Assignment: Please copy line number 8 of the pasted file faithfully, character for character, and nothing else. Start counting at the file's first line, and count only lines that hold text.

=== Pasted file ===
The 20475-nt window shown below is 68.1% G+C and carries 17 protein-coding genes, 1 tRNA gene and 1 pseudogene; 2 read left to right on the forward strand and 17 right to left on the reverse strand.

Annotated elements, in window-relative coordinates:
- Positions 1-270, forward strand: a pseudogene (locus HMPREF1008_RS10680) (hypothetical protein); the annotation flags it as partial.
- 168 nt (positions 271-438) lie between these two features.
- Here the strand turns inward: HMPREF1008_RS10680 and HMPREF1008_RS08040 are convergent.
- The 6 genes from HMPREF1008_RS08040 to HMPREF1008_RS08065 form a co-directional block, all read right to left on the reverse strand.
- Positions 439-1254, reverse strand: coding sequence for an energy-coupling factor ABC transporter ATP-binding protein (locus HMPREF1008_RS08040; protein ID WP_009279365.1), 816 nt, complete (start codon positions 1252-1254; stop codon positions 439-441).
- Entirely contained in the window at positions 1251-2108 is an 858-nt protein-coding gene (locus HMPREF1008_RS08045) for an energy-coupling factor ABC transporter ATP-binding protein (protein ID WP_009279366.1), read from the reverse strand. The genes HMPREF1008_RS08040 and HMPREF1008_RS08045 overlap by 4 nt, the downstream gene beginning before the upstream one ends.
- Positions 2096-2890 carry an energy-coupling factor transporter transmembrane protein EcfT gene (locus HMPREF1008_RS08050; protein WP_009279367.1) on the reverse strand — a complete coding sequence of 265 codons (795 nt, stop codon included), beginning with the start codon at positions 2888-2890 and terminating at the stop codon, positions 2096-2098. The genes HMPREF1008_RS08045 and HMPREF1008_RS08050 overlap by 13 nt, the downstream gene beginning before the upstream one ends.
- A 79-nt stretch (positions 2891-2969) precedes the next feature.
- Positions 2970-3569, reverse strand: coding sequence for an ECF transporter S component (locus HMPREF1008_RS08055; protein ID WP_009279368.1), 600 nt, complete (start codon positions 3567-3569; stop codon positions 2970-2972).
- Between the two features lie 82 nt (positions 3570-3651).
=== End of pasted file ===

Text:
- Entirely contained in the window at positions 1251-2108 is an 858-nt protein-coding gene (locus HMPREF1008_RS08045) for an energy-coupling factor ABC transporter ATP-binding protein (protein ID WP_009279366.1), read from the reverse strand. The genes HMPREF1008_RS08040 and HMPREF1008_RS08045 overlap by 4 nt, the downstream gene beginning before the upstream one ends.